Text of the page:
Precedent set: North Carolina city approves reparations for black Americans, Rhode Island mayor looking into doing the same
The city council in Asheville, North Carolina approved paying reparations to black residents, while a mayor in Rhode Island signed an order promising to look into the act, leading many to argue this is the start of a major trend.
"Hundreds of years of Black blood spilled that basically fills the cup we drink from today," Keith Young, one of black members of the Asheville City Council, said. "It is simply not enough to remove statutes. Black people in this country are dealing with issues that are systemic in nature."
The vote was 7-0 in favor of the measure.
The reparations will not be direct payments to individuals, as many proponents of the idea have suggested, but instead investments to increase black home ownership, career opportunities, and access to health care and education.
A Community Reparations Committee will be created to suggest concrete plans to the city about implementation of the plan, as well as where the funding and resources for everything will be coming from.
Meanwhile, Providence Mayor Jorge Elorza signed his executive order on Wednesday, promising to create a plan for reparations, with details like whether money will go to investments like North Carolina or be in the form of direct payments. Elorza says it will be a few months before any final decisions are, including how much everything will cost and where exactly the money will come from.
While reparations were once a rather fringe issue with little mainstream support, the idea has become increasingly popular with politicians looking to win the support of the Black Lives Matter movement. Multiple Democrats have endorsed reparations and even Joe Biden, the party’s presumptive presidential nominee, has said he is open to the concept. The decision was hailed by politicians and pundits as a move necessary in the light of protests throughout the country.
For 400 years, our country built a racist system of profits on the backs of enslaved and incarcerated Black bodies that continues to this day. Reparations are long overdue. I hope Asheville's example is exported to cities and the rest of our country.https://t.co/Sb6Zcln8SG— Tom Steyer (@TomSteyer) July 15, 2020
In an extraordinary move, the Asheville City Council has apologized for the North Carolina city's historic role in slavery and voted to provide reparations to them and their descendants."It is simply not enough to remove statutes." https://t.co/5xRDgj0y5T— Amee Vanderpool (@girlsreallyrule) July 15, 2020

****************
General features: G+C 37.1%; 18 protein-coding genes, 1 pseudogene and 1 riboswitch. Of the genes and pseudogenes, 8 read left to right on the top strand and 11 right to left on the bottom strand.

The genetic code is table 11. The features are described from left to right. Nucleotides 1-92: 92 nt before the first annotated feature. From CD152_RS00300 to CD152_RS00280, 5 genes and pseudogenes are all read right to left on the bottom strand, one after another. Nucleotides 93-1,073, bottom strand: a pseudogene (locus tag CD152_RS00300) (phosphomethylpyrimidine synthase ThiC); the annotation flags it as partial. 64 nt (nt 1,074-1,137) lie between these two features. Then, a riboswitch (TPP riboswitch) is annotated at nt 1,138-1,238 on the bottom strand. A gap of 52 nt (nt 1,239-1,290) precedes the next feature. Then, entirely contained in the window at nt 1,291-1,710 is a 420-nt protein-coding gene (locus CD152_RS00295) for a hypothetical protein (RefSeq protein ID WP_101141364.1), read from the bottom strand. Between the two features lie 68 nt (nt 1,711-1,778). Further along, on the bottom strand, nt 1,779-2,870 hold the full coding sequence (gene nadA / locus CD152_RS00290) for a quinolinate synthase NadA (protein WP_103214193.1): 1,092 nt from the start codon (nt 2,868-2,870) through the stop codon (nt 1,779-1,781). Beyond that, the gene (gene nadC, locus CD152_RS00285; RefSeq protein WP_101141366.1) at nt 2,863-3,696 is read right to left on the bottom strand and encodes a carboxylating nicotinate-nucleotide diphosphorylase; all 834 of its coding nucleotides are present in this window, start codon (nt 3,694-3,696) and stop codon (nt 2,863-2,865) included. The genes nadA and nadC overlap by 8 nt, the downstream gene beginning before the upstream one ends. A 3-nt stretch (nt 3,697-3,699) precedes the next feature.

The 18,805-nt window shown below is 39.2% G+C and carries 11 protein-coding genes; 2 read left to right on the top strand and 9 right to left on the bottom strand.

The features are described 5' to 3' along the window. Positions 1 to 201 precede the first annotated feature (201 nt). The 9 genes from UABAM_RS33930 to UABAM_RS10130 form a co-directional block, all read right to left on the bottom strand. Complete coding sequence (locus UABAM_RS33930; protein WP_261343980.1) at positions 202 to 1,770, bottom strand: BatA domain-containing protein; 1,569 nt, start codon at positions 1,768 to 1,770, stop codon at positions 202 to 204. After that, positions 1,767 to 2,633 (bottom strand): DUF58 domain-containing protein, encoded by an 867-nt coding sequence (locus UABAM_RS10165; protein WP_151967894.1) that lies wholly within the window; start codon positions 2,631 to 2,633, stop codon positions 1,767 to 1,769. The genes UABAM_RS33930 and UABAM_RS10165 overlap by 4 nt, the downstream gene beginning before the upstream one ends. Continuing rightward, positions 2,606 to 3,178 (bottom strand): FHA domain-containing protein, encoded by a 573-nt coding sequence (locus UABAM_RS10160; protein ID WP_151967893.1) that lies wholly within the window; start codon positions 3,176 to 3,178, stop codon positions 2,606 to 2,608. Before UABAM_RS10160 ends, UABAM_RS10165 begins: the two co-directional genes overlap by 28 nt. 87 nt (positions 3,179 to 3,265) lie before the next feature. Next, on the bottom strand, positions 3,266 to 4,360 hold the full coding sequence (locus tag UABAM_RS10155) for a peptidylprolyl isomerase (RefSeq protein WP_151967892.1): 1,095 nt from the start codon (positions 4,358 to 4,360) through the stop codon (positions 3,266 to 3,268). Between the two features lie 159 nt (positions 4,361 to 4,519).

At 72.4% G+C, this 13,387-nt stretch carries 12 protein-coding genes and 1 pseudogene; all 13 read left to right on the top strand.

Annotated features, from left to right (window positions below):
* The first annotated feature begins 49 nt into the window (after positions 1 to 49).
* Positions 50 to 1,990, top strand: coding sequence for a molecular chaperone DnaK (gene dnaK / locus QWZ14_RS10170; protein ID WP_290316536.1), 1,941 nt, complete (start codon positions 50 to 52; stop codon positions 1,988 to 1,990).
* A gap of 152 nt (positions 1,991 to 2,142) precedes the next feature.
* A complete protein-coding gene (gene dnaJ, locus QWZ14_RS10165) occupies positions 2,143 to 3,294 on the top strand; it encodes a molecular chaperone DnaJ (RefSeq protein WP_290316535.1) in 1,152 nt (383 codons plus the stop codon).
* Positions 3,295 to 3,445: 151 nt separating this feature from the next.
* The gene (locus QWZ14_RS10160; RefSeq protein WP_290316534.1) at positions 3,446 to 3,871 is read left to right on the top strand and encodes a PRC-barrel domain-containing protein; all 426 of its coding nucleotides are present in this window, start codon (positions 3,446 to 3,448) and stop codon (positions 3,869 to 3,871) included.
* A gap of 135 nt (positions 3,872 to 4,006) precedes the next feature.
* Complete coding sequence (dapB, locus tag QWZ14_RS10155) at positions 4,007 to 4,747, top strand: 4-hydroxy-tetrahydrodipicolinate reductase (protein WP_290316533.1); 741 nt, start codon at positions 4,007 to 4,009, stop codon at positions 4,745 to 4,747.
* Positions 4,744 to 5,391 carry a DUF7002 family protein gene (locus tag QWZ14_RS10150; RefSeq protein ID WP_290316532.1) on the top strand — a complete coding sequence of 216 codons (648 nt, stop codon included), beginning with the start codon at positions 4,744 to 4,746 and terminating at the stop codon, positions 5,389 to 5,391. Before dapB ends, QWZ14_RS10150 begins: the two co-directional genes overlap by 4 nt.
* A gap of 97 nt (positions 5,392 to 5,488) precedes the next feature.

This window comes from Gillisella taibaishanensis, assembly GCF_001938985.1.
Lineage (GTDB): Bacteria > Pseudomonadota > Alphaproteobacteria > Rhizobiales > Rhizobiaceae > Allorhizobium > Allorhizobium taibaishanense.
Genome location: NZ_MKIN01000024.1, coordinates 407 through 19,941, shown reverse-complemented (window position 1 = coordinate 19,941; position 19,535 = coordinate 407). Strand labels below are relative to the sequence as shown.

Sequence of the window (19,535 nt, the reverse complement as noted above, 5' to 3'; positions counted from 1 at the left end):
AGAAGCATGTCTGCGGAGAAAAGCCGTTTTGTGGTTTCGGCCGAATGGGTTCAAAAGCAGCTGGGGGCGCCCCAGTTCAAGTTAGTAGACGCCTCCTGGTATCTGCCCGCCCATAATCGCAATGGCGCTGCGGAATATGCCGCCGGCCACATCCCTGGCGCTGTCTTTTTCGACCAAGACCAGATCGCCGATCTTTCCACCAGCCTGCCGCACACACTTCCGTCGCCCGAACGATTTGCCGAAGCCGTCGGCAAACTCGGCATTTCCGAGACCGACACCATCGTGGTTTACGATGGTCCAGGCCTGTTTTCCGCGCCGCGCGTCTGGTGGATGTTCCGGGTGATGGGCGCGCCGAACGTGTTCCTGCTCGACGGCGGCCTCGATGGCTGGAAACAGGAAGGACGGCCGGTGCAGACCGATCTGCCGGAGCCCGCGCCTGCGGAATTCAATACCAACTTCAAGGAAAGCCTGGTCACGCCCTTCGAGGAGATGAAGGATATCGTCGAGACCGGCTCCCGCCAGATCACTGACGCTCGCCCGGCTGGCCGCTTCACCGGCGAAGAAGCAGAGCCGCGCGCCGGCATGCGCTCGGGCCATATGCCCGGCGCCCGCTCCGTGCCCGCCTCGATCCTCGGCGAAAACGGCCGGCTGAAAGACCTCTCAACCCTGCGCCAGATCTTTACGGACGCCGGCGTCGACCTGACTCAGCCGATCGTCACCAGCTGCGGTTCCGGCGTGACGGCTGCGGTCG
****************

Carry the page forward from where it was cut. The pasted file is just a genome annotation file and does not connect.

While the idea has grown more and more popular on the left, conservatives have continued to push back against it, citing practicality issues, as well as the fact that slavery ended in the US in 1863, meaning black and white people alive now are separated by generations from it.
This is ridiculous.The city of Asheville, NC just approved reparations for the black community.Why should people who NEVER owned slaves give money to people who NEVER were slaves. 🤔— Ryan Fournier (@RyanAFournier) July 15, 2020
Any black American who loves this country, loves themselves and has an OUNCE of self-respect should return any resources sent their way in defiance of this unnecessary, counterproductive gesture of pity. Despicable.— Suburban Black Man 🇺🇸 (@goodblackdude) July 15, 2020
Maybe I live in a box, but I’ve never met a single black American who was a slave or a single white American who was a slaveowner. I’ve only come across lazy people who believe that those of us who work ought to support them. Human parasites. And they come in every race.— Candace Owens (@RealCandaceO) July 15, 2020
What the left and the right can agree on is that the measure and executive order are “historic” moves and will no doubt have major implications going forward as other states and politicians weigh the pros and cons of the act.
This seems groundbreaking:the city council in Asheville, NC passed a resolution 7–0 approving an apology to its Black residents for the city's role in slavery, and racist and discriminatory practices past and present- and approves reparations. https://t.co/qAdsB5AVHU— Amy Siskind 🏳️🌈 (@Amy_Siskind) July 15, 2020
Even the ACLU weighed in after North Carolina’s reparations decision and warned Congress to “take note.”
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